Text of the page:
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Soccer man's Hillsborough tribute

PUBLISHED: 08:36 16 April 2009 | UPDATED: 15:11 07 July 2010

A Dereham man pulled to safety during the Hillsborough disaster has made an emotional trip to Liverpool to join the thousands that gathered to mark the 20th anniversary of the football tragedy yesterday.

A Dereham man pulled to safety during the Hillsborough disaster has made an emotional trip to Liverpool to join the thousands that gathered to mark the 20th anniversary of the football tragedy yesterday.

Liverpool fan Paul Williams was just 18 when he went to watch the FA Cup semi-final between Liverpool and Nottingham Forest at Sheffield Wednesday's stadium in 1989.

Before the game he swapped his seated ticket for a place on the ill-fated Leppings Lane terrace - a decision that put him right at the heart of the worst sporting disaster in British history.

Two decades on, Mr Williams, now 38, vividly remembers the crush that killed 96 people and injured more than 700. Yesterday he attended a memorial service on the Kop at Anfield during which 96 candles were lit and there was a two-minute silence at 3.06pm - exactly 20 years since the FA Cup semi-final was abandoned.

“It is the first time I have been back to a memorial there since the first anniversary. It is something I felt I needed to do,” said Mr Williams, who also laid flowers at the memorial built in memory of those who died in the disaster.

Looking back to April 15, 1989, he said: “I got into the stadium at 2.10pm for the 3pm kick-off. I was near the front of the terrace, near a crash barrier around kick-off time. It was already very busy and as kick-off came there was a surge down the terrace and that is when everybody started screaming, crying and vomiting.

“The crash barrier went and I was forced further down to the front. It went from being uncomfortable to unbearable. It was just a case of trying to get out. There was an old chap there and I tried my best to get him out of the front of the terrace but I do not know what happened to him.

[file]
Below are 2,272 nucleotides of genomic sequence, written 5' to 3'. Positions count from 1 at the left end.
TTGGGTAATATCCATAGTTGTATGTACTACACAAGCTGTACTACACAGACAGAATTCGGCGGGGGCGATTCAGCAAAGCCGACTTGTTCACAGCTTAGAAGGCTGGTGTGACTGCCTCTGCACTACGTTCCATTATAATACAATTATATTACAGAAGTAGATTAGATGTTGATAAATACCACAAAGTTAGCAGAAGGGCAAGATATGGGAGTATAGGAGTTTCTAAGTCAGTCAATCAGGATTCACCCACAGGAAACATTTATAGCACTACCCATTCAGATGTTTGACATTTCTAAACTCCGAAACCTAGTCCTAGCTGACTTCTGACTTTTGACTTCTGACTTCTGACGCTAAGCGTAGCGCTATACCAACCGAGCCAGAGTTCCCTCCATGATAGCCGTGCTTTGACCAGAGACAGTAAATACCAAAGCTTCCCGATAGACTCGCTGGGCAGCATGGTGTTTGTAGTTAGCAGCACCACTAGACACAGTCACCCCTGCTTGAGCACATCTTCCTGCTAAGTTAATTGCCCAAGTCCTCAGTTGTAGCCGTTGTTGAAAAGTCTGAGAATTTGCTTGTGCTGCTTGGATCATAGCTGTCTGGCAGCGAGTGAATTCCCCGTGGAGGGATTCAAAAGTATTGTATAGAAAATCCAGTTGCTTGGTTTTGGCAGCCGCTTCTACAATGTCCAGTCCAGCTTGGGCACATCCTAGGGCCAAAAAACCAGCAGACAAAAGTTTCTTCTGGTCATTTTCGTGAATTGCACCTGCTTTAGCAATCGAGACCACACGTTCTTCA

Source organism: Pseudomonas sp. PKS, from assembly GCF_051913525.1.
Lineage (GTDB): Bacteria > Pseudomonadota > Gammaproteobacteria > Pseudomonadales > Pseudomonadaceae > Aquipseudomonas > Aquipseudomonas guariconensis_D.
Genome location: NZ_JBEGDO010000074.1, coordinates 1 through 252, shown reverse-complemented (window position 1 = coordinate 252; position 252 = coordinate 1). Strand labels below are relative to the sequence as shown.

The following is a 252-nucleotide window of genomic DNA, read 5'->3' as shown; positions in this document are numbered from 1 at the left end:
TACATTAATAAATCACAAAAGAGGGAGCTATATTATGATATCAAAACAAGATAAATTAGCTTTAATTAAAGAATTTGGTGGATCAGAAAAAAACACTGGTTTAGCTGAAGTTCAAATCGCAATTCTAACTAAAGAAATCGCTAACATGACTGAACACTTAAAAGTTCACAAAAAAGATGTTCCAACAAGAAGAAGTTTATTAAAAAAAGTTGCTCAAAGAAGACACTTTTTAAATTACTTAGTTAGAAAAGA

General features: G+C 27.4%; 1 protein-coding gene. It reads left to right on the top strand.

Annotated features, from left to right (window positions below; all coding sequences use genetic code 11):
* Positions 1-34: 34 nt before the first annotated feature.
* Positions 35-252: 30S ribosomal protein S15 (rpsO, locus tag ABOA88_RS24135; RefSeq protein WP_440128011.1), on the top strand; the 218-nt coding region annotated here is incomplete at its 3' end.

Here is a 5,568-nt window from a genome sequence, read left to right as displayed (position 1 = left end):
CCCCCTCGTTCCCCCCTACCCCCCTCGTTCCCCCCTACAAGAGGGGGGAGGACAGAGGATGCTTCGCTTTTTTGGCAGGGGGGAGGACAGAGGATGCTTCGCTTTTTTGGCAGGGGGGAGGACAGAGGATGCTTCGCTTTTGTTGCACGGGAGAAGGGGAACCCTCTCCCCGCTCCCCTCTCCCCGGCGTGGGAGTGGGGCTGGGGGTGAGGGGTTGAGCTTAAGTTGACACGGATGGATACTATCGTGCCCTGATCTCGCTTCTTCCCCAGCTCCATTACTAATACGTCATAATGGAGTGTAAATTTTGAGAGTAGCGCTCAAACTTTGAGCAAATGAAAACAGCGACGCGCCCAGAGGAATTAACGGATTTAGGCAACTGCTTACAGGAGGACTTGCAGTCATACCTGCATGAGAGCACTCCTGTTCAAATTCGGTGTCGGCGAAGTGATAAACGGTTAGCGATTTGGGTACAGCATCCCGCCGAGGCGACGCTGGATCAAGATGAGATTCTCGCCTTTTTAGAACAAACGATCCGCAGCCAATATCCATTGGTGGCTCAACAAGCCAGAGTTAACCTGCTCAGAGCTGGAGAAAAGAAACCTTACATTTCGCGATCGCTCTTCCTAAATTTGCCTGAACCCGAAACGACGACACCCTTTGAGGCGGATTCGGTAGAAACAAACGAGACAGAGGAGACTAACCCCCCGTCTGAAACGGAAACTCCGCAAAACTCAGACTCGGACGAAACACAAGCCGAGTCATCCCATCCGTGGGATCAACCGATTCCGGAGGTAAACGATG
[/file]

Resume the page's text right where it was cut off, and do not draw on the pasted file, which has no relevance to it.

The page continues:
“I got out of the front of the terrace onto the pitch through the safety gate which burst open. I was pitch-side for about five minutes but then the police shepherded us back into the next pen, which filled up rapidly, and people started lifting us out to the seating area above.”

He added: “It was horrifying. You had to walk through the bodies - I felt so helpless, but you could not do anything. I saw a lad of about nine or ten being carried by his dad and he was dead.”

Physically, Mr Williams escaped with just a scratched chest and a ripped shirt, but emotionally the tragedy took its toll and left him unable to sleep because of the awful scenes of the deadly crush that would flash through his mind.

But Mr Williams, a power linesman who has a four-year-old daughter called Molly, said coping with the disaster has become easier for him with time.

“It was still extremely raw the first year. It was still very emotional, but time fades memories to a certain extent but it is something you do not forget. It does not go away. I still remember completely every detail but rather than dwelling on that I prefer to think about when Liverpool won the Champions League in Istanbul.”

Mr Williams finds inspiration from part of Liverpool's adopted anthem - Gerry and The Pacemakers' legendary song You'll Never Walk Alone - which says, “At the end of a storm, There's a golden sky, And the sweet silver song of a lark.”

He said: “It is how it has transformed, in my mind, from the horror of Hillsborough to the joy of Istanbul.”

But the Hillsborough disaster continues to be controversial and highly sensitive, with many questions left unanswered about what happened on that fateful day, an issue that Mr Williams continues to find upsetting.

“It still shocks me that the full truth has not come out. There is no closure for the families,” said Mr Williams, who supports the Hillsborough Justice Campaign.

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